Contagious Cities: Faraway Too Close

Contagious Cities: Faraway Too Close 26 January - 21 April, 2019 Tai Kwun Contemporary, Hong Kong In 2003, the SARS outbreak led to a shutdown of Hong Kong. The virus infected 1,755 people in the city, killing 299. Fear of the epidemic led many, mainly expats, to flee. Those who didn’t leave avoided public spaces. A... Continue Reading →

Art Basel Hong Kong 2019: A Post-Mortem

If with the advent of Artificial Intelligence, and the concomitant displacement of jobs that ensues, only those servicing the über wealthy will remain employed, then it would appear that the art world, with its numerous advisors, dealers, collection managers and specialists catering to wealthy collectors––minted by the minute like Zimbabwean currency––should be just fine. It... Continue Reading →

Interview: Matthew Day Jackson

Day Jackson's is a multifaceted practice, encompassing sculpture, paintings, printing, collage, photography, video, installation, and performance. His work traverses histories while repurposing symbols of American culture, such as Disney figures, atomic bombs, and Life magazine covers.

SEA Focus and Singapore Art Week

Art fairs are like the Hydra—chop one head off and several more sprout up in its place. This month saw the inauguration of two new fairs in Asia alone, with Taipei Dangdai kicking off in the third week of January, followed by S.E.A. Focus the very next week in Singapore (24–27 January 2019). February also... Continue Reading →

Kader Attia: Héroes Heridos

It is perhaps fitting that French-born Algerian artist Kader Attia is based in Berlin, a city of scars. A city where the ruins of a wall that once divided it are still visible; a city in which the atrocities committed during wars and by two repressive regimes are memorialised; where the architecture of communism and... Continue Reading →

Cuauhtémoc Medina in Conversation

Launched in 1996 and now in its twelfth edition, the Shanghai Biennale is the longest-running biennial in China, presented at the Power Station of Art, China's only government-funded art space in a landscape dominated by private museums. This year's edition (10 November 2018–10 March 2019), curated by Mexican-born Cuauhtémoc Medina, brings together the work of... Continue Reading →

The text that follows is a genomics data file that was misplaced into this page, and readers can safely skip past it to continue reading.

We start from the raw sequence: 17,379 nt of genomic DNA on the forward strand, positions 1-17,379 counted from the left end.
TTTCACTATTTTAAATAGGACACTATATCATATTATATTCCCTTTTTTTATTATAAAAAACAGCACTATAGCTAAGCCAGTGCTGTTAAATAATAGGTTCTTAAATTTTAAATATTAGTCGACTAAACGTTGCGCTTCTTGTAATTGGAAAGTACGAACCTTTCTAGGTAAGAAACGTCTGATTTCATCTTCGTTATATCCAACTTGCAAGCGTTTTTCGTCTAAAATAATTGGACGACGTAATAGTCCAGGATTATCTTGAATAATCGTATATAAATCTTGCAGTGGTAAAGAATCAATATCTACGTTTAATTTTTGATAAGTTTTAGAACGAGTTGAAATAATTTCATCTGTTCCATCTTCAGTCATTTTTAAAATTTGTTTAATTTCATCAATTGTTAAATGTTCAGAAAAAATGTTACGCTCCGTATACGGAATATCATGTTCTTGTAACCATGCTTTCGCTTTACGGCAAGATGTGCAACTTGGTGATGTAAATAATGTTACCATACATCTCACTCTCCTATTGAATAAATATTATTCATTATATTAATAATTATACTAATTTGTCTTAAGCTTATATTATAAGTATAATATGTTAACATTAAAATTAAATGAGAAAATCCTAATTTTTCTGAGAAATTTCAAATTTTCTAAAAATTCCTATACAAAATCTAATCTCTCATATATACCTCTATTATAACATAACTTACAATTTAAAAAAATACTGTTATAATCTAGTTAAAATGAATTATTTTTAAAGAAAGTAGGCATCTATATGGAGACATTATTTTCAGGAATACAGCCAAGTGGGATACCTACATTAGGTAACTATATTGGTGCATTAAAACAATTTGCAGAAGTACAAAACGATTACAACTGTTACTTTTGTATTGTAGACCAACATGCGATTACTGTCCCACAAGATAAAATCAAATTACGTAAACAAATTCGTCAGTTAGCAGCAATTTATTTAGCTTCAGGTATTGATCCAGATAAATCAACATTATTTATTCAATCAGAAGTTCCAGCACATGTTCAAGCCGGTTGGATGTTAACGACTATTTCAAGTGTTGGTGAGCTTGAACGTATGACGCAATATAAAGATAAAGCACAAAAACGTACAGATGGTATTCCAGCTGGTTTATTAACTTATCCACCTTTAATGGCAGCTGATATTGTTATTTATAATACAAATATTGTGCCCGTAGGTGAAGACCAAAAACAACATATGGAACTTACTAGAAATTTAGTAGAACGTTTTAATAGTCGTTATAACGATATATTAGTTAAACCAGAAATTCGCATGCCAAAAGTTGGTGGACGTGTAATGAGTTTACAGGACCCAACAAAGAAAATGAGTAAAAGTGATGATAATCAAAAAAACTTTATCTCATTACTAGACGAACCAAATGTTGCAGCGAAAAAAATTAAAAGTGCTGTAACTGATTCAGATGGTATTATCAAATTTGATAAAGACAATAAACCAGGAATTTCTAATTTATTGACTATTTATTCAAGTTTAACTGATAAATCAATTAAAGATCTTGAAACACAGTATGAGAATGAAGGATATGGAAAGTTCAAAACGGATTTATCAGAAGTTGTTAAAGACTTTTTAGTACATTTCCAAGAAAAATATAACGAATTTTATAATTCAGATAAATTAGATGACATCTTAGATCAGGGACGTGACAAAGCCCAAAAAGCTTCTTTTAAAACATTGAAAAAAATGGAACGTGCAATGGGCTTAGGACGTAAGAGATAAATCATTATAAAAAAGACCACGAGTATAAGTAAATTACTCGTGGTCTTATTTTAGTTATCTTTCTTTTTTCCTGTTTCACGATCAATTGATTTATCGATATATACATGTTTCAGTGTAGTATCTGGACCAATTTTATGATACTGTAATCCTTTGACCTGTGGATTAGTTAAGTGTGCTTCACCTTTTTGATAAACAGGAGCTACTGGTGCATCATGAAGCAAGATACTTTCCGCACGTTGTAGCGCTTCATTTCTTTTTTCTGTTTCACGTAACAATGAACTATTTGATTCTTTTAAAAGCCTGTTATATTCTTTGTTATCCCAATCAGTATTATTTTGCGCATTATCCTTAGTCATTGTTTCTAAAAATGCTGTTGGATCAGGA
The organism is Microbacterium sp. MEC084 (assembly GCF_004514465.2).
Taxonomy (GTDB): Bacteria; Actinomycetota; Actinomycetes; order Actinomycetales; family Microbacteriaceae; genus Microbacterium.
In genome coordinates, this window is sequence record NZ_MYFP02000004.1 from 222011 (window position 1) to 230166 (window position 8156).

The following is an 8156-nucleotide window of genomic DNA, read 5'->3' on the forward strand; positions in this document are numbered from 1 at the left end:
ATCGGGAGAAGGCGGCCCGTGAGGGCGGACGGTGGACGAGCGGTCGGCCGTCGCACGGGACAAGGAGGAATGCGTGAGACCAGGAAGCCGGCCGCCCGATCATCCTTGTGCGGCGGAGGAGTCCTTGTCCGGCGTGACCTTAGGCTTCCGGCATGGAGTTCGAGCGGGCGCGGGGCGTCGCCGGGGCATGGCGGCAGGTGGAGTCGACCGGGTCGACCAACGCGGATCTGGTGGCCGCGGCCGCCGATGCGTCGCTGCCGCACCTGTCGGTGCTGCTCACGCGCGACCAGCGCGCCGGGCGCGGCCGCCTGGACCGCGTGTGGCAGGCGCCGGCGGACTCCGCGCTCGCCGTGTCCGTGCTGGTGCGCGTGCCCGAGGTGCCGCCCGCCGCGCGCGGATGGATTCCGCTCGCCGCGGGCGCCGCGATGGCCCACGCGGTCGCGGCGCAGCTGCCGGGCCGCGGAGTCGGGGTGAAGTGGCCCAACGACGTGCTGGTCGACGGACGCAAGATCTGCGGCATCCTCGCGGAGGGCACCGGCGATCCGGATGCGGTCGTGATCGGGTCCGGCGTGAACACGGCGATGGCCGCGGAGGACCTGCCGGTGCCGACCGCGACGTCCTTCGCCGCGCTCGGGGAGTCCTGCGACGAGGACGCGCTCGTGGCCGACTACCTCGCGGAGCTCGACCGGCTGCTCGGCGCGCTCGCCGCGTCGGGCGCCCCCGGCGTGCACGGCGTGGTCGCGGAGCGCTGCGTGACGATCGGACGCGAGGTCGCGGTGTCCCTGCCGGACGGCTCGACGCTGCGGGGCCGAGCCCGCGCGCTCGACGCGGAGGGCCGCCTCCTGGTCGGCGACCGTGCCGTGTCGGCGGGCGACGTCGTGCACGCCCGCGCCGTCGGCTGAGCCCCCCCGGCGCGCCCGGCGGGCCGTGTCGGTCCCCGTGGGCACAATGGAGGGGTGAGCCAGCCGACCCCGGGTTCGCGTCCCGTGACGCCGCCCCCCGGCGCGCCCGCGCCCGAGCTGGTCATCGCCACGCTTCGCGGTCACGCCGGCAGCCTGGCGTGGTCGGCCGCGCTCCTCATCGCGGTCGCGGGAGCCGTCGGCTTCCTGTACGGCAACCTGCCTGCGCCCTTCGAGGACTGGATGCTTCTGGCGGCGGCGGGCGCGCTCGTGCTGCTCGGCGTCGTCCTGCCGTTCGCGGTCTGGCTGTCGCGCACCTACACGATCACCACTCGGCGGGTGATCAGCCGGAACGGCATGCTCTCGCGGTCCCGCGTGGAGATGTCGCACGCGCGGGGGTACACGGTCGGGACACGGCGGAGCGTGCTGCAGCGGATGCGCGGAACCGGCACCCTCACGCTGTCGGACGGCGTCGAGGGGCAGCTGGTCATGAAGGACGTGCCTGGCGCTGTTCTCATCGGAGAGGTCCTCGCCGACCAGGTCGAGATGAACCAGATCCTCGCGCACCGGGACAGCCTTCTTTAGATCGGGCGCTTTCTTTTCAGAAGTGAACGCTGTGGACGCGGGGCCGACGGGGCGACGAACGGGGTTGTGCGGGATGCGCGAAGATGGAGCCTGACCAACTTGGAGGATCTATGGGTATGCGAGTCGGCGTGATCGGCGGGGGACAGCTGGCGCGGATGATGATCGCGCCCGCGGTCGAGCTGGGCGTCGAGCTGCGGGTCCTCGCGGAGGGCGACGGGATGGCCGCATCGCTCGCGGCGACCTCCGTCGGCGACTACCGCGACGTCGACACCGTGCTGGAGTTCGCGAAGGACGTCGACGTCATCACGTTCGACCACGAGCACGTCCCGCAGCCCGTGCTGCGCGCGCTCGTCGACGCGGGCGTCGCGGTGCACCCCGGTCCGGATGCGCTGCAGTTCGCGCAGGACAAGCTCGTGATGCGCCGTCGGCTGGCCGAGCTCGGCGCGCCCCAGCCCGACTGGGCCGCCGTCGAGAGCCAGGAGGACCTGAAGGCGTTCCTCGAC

Beyond Bliss in Bangkok

    There has been a huge proliferation of biennales in recent years, with nearly 250 biennials currently operating globally, listed by the Biennial Foundation’s Directory of Biennials. They have become a marker of a must-see modern city, a showing off of soft power, a rapacious consumption of culture and a drawcard for cultural tourism.... Continue Reading →

Robert Rauschenberg: ‘Vydocks’

The “enfant terrible of the New York school”, as poet Frank O’Hara dubbed Robert Rauschenberg, reshaped 20th-century American art and left behind a boundary-breaking body of work characterised by experimentation and unorthodox use of different media. His early works, made in the 1950s and 60s, featured composites of found objects – bottles, a taxidermy goat head, newspapers, chairs, rubber... Continue Reading →

Shows to see in Hong Kong: The Lowdown

Published on ocula From Cao Fei's first large-scale institutional exhibition in Asia, to a showing of historical works by Robert Rauschenberg, Ocula contributor Diana d'Arenberg offers her lowdown of shows to see in Hong Kong this autumn. Cao Fei: A hollow in a world too full Tai Kwun Contemporary, 10 Hollywood Rd, Central 8 September... Continue Reading →

Art Taipei 2018

Published on ocula 'There is nothing more boring than the story of decline,' a journalist remarked at an art criticism panel I attended the evening before making the trip to see Art Taipei (26–29 October 2018). As I attended the opening night of Asia's oldest art fair, which celebrates its 25th anniversary this year, those... Continue Reading →

Gert and Uwe Tobias at Ben Brown Gallery

During the Ottoman invasion of Wallachia in 1462,  Sultan Mehmed II– who had marched into the territory with an army of more than 150,000 troops–entered the small town of Târgoviste, in what is today known as Romania, to find a forest of twenty thousand Turkish men, women, and children, all impaled. The perpetrator; voivode Vlad III... Continue Reading →

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